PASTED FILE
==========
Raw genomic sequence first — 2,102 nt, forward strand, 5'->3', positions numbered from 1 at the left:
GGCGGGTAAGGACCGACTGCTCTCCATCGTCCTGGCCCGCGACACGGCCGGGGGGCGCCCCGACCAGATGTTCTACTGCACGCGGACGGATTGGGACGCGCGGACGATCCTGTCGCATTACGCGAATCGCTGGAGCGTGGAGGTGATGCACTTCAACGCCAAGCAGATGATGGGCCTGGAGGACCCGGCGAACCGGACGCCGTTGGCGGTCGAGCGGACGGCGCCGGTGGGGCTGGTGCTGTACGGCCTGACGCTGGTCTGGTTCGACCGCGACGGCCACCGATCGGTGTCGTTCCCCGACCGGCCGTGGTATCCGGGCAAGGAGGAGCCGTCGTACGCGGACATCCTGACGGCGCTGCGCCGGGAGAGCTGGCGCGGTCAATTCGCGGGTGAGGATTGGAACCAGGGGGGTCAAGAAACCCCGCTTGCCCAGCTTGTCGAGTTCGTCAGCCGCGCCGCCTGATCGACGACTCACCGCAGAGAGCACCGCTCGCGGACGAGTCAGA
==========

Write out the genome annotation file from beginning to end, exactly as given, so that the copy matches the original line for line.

Raw genomic sequence first — 2,102 nt, forward strand, 5'->3', positions numbered from 1 at the left:
GGCGGGTAAGGACCGACTGCTCTCCATCGTCCTGGCCCGCGACACGGCCGGGGGGCGCCCCGACCAGATGTTCTACTGCACGCGGACGGATTGGGACGCGCGGACGATCCTGTCGCATTACGCGAATCGCTGGAGCGTGGAGGTGATGCACTTCAACGCCAAGCAGATGATGGGCCTGGAGGACCCGGCGAACCGGACGCCGTTGGCGGTCGAGCGGACGGCGCCGGTGGGGCTGGTGCTGTACGGCCTGACGCTGGTCTGGTTCGACCGCGACGGCCACCGATCGGTGTCGTTCCCCGACCGGCCGTGGTATCCGGGCAAGGAGGAGCCGTCGTACGCGGACATCCTGACGGCGCTGCGCCGGGAGAGCTGGCGCGGTCAATTCGCGGGTGAGGATTGGAACCAGGGGGGTCAAGAAACCCCGCTTGCCCAGCTTGTCGAGTTCGTCAGCCGCGCCGCCTGATCGACGACTCACCGCAGAGAGCACCGCTCGCGGACGAGTCAGA